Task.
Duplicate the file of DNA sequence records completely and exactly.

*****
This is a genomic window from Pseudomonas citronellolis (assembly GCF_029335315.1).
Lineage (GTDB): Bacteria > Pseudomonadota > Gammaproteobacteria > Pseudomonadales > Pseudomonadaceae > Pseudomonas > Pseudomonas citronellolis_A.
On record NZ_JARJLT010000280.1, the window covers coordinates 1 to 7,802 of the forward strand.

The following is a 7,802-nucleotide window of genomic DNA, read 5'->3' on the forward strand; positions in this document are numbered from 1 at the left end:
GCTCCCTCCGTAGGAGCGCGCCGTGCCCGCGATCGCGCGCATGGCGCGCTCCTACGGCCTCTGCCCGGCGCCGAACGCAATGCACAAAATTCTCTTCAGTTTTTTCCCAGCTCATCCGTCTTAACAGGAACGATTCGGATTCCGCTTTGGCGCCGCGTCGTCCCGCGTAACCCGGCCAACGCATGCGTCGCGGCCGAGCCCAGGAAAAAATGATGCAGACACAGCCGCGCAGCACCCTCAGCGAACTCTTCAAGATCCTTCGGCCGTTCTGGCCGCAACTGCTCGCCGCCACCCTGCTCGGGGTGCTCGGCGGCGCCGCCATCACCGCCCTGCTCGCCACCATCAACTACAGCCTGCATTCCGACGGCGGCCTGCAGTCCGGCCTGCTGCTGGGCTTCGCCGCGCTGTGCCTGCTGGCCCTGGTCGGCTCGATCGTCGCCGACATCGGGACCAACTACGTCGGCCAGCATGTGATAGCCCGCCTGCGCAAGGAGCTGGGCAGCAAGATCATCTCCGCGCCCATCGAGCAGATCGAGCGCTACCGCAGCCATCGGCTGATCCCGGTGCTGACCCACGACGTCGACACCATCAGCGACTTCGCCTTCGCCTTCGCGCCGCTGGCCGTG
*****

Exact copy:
This is a genomic window from Pseudomonas citronellolis (assembly GCF_029335315.1).
Lineage (GTDB): Bacteria > Pseudomonadota > Gammaproteobacteria > Pseudomonadales > Pseudomonadaceae > Pseudomonas > Pseudomonas citronellolis_A.
On record NZ_JARJLT010000280.1, the window covers coordinates 1 to 7,802 of the forward strand.

The following is a 7,802-nucleotide window of genomic DNA, read 5'->3' on the forward strand; positions in this document are numbered from 1 at the left end:
GCTCCCTCCGTAGGAGCGCGCCGTGCCCGCGATCGCGCGCATGGCGCGCTCCTACGGCCTCTGCCCGGCGCCGAACGCAATGCACAAAATTCTCTTCAGTTTTTTCCCAGCTCATCCGTCTTAACAGGAACGATTCGGATTCCGCTTTGGCGCCGCGTCGTCCCGCGTAACCCGGCCAACGCATGCGTCGCGGCCGAGCCCAGGAAAAAATGATGCAGACACAGCCGCGCAGCACCCTCAGCGAACTCTTCAAGATCCTTCGGCCGTTCTGGCCGCAACTGCTCGCCGCCACCCTGCTCGGGGTGCTCGGCGGCGCCGCCATCACCGCCCTGCTCGCCACCATCAACTACAGCCTGCATTCCGACGGCGGCCTGCAGTCCGGCCTGCTGCTGGGCTTCGCCGCGCTGTGCCTGCTGGCCCTGGTCGGCTCGATCGTCGCCGACATCGGGACCAACTACGTCGGCCAGCATGTGATAGCCCGCCTGCGCAAGGAGCTGGGCAGCAAGATCATCTCCGCGCCCATCGAGCAGATCGAGCGCTACCGCAGCCATCGGCTGATCCCGGTGCTGACCCACGACGTCGACACCATCAGCGACTTCGCCTTCGCCTTCGCGCCGCTGGCCGTG